Excellent Cadavers by Alexander Stille; Comrade Criminal by Stephen Handelman
For most of this century, one enduring piece of conventional political wisdom has been that “partnership” between business and government makes for socioeconomic well-being. Time and again, however, it has been forcibly brought home to us that such partnerships are fraught with perils, including especially the peril of corruption.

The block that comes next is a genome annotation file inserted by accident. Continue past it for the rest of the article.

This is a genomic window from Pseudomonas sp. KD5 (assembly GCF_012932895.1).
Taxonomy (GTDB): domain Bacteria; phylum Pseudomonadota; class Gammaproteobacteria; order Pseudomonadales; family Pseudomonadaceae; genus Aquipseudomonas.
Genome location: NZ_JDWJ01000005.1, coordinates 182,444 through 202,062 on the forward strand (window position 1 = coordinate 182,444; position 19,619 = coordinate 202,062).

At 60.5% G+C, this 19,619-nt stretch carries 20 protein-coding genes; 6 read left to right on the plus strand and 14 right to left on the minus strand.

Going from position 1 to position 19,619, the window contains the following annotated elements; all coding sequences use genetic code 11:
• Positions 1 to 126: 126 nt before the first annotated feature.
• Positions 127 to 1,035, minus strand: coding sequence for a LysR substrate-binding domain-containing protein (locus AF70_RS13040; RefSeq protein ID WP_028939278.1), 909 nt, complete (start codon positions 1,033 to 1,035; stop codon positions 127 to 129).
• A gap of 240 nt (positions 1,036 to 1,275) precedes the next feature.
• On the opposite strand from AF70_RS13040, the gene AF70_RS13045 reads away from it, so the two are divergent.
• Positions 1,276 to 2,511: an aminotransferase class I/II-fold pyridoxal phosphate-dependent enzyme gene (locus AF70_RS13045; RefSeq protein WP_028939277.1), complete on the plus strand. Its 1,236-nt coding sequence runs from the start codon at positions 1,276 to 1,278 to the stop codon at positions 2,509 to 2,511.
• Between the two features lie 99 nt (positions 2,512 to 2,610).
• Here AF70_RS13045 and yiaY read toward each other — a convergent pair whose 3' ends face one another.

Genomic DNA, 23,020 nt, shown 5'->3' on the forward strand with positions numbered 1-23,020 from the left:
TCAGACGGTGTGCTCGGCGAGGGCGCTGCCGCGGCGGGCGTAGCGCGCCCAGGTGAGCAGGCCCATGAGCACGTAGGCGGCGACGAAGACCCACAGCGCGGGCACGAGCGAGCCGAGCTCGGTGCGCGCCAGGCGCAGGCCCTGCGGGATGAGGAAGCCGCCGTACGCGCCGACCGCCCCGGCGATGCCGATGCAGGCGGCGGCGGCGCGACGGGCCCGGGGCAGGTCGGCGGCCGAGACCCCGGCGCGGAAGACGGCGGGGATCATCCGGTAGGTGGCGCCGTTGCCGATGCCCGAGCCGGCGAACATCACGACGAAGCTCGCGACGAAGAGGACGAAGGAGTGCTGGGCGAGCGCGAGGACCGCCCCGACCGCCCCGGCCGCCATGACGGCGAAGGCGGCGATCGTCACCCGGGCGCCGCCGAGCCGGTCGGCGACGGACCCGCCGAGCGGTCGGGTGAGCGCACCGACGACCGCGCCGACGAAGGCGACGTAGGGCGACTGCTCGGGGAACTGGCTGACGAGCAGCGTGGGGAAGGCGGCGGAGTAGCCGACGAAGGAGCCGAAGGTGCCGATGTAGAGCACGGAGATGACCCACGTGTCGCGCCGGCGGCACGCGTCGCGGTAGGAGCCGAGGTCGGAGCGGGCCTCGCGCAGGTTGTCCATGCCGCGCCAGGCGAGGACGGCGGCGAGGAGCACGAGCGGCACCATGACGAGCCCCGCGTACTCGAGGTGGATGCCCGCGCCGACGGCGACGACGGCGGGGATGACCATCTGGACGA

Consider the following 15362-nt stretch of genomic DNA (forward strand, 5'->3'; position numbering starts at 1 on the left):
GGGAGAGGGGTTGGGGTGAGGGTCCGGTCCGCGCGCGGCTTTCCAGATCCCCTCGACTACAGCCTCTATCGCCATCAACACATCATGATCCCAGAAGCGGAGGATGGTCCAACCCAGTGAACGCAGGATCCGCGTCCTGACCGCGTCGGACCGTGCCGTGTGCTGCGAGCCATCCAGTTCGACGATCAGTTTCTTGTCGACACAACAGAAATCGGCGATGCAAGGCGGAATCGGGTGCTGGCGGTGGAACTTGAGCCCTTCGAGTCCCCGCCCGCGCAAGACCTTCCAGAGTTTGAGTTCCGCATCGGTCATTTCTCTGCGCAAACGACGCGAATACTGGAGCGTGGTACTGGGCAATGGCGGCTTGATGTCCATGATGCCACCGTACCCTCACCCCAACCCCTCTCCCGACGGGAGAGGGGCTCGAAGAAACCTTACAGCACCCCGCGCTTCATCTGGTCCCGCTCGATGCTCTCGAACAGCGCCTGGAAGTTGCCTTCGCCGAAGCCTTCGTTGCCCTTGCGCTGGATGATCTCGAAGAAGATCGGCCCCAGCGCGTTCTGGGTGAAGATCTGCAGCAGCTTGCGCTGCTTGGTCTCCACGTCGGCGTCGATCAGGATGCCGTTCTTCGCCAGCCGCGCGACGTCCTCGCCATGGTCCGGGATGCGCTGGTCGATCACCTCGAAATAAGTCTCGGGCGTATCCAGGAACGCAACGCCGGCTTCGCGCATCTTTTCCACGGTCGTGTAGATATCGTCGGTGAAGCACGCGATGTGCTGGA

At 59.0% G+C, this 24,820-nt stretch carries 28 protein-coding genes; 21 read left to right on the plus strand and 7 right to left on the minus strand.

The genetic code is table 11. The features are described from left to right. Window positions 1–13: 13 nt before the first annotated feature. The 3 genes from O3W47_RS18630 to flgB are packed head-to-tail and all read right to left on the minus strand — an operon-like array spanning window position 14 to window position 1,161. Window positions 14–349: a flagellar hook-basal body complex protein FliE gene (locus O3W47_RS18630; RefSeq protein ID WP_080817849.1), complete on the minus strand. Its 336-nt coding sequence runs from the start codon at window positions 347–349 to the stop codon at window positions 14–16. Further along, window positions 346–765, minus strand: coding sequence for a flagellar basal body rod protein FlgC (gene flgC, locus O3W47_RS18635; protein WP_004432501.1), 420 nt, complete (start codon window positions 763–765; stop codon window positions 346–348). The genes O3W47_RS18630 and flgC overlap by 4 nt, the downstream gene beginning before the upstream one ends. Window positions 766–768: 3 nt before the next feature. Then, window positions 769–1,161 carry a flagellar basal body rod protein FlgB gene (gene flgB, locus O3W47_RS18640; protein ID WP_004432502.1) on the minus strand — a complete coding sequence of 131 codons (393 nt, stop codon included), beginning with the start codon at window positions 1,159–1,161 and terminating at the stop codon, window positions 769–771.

In the United States, for example, well-connected individuals have recently walked away with billions of taxpayer dollars in the savings-and-loan debacle, and now the complex Whitewater affair is slowly unfolding before our eyes. Abroad, in Europe both East and West, in Asia, in Africa—in fact, wherever governments wield extensive power over economic life—the abuse of high public office to serve private pecuniary ends is common. Both Alexander Stille and Stephen Handelman provide vivid illustrations of the phenomenon at work in two countries where it is especially severe.
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